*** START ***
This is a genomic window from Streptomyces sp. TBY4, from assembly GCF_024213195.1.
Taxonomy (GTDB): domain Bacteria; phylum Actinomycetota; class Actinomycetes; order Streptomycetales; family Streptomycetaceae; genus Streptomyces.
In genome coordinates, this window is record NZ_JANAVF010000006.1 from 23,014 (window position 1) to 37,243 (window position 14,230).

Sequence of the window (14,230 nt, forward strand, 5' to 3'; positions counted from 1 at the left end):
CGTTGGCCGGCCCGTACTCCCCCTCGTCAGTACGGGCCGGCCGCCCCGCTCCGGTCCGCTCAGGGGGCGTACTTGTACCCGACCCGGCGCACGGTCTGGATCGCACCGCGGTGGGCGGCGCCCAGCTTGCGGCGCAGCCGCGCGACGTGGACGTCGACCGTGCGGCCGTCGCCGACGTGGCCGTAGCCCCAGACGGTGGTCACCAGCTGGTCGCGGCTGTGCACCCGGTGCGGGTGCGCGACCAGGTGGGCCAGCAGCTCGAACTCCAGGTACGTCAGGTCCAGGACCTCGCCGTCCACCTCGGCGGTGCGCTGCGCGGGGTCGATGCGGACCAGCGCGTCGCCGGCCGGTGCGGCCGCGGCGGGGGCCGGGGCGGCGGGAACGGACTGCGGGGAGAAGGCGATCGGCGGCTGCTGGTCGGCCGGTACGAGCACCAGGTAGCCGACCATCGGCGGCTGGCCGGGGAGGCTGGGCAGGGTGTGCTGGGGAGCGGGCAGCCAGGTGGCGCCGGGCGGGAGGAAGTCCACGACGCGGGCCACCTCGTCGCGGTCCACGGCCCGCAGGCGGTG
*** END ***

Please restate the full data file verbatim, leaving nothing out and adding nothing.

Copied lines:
This is a genomic window from Streptomyces sp. TBY4, from assembly GCF_024213195.1.
Taxonomy (GTDB): domain Bacteria; phylum Actinomycetota; class Actinomycetes; order Streptomycetales; family Streptomycetaceae; genus Streptomyces.
In genome coordinates, this window is record NZ_JANAVF010000006.1 from 23,014 (window position 1) to 37,243 (window position 14,230).

Sequence of the window (14,230 nt, forward strand, 5' to 3'; positions counted from 1 at the left end):
CGTTGGCCGGCCCGTACTCCCCCTCGTCAGTACGGGCCGGCCGCCCCGCTCCGGTCCGCTCAGGGGGCGTACTTGTACCCGACCCGGCGCACGGTCTGGATCGCACCGCGGTGGGCGGCGCCCAGCTTGCGGCGCAGCCGCGCGACGTGGACGTCGACCGTGCGGCCGTCGCCGACGTGGCCGTAGCCCCAGACGGTGGTCACCAGCTGGTCGCGGCTGTGCACCCGGTGCGGGTGCGCGACCAGGTGGGCCAGCAGCTCGAACTCCAGGTACGTCAGGTCCAGGACCTCGCCGTCCACCTCGGCGGTGCGCTGCGCGGGGTCGATGCGGACCAGCGCGTCGCCGGCCGGTGCGGCCGCGGCGGGGGCCGGGGCGGCGGGAACGGACTGCGGGGAGAAGGCGATCGGCGGCTGCTGGTCGGCCGGTACGAGCACCAGGTAGCCGACCATCGGCGGCTGGCCGGGGAGGCTGGGCAGGGTGTGCTGGGGAGCGGGCAGCCAGGTGGCGCCGGGCGGGAGGAAGTCCACGACGCGGGCCACCTCGTCGCGGTCCACGGCCCGCAGGCGGTG